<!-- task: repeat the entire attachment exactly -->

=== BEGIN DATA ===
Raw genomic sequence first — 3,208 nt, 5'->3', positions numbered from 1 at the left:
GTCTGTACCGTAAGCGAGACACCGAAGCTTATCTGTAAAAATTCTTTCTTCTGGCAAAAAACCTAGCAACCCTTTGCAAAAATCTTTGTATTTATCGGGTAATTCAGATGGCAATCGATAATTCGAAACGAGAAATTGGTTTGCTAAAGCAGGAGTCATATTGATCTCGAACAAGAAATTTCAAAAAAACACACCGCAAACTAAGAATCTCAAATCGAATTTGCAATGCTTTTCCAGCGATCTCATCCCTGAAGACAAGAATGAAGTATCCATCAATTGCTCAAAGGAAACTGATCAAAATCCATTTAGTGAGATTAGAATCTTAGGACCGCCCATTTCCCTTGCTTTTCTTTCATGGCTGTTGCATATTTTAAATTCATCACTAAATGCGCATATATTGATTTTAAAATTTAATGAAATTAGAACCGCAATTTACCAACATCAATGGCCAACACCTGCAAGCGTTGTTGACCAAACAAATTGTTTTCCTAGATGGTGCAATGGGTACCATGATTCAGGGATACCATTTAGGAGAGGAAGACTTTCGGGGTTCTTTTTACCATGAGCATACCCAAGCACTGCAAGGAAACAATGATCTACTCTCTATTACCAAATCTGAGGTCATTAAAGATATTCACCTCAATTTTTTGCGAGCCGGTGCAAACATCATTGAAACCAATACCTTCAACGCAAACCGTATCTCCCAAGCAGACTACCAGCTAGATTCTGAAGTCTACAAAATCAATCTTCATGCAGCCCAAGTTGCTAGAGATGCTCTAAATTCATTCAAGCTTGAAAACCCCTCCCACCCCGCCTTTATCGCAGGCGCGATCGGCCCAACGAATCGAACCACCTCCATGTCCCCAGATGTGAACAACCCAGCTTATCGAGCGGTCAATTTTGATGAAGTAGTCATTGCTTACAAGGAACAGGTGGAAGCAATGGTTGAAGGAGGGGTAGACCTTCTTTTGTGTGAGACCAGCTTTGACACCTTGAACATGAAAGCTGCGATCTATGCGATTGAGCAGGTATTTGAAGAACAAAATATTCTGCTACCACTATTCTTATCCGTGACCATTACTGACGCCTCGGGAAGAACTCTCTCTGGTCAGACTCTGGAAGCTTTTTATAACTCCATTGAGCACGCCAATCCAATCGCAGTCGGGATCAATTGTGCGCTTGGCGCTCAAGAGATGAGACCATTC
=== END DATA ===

Raw genomic sequence first — 3,208 nt, 5'->3', positions numbered from 1 at the left:
GTCTGTACCGTAAGCGAGACACCGAAGCTTATCTGTAAAAATTCTTTCTTCTGGCAAAAAACCTAGCAACCCTTTGCAAAAATCTTTGTATTTATCGGGTAATTCAGATGGCAATCGATAATTCGAAACGAGAAATTGGTTTGCTAAAGCAGGAGTCATATTGATCTCGAACAAGAAATTTCAAAAAAACACACCGCAAACTAAGAATCTCAAATCGAATTTGCAATGCTTTTCCAGCGATCTCATCCCTGAAGACAAGAATGAAGTATCCATCAATTGCTCAAAGGAAACTGATCAAAATCCATTTAGTGAGATTAGAATCTTAGGACCGCCCATTTCCCTTGCTTTTCTTTCATGGCTGTTGCATATTTTAAATTCATCACTAAATGCGCATATATTGATTTTAAAATTTAATGAAATTAGAACCGCAATTTACCAACATCAATGGCCAACACCTGCAAGCGTTGTTGACCAAACAAATTGTTTTCCTAGATGGTGCAATGGGTACCATGATTCAGGGATACCATTTAGGAGAGGAAGACTTTCGGGGTTCTTTTTACCATGAGCATACCCAAGCACTGCAAGGAAACAATGATCTACTCTCTATTACCAAATCTGAGGTCATTAAAGATATTCACCTCAATTTTTTGCGAGCCGGTGCAAACATCATTGAAACCAATACCTTCAACGCAAACCGTATCTCCCAAGCAGACTACCAGCTAGATTCTGAAGTCTACAAAATCAATCTTCATGCAGCCCAAGTTGCTAGAGATGCTCTAAATTCATTCAAGCTTGAAAACCCCTCCCACCCCGCCTTTATCGCAGGCGCGATCGGCCCAACGAATCGAACCACCTCCATGTCCCCAGATGTGAACAACCCAGCTTATCGAGCGGTCAATTTTGATGAAGTAGTCATTGCTTACAAGGAACAGGTGGAAGCAATGGTTGAAGGAGGGGTAGACCTTCTTTTGTGTGAGACCAGCTTTGACACCTTGAACATGAAAGCTGCGATCTATGCGATTGAGCAGGTATTTGAAGAACAAAATATTCTGCTACCACTATTCTTATCCGTGACCATTACTGACGCCTCGGGAAGAACTCTCTCTGGTCAGACTCTGGAAGCTTTTTATAACTCCATTGAGCACGCCAATCCAATCGCAGTCGGGATCAATTGTGCGCTTGGCGCTCAAGAGATGAGACCATTC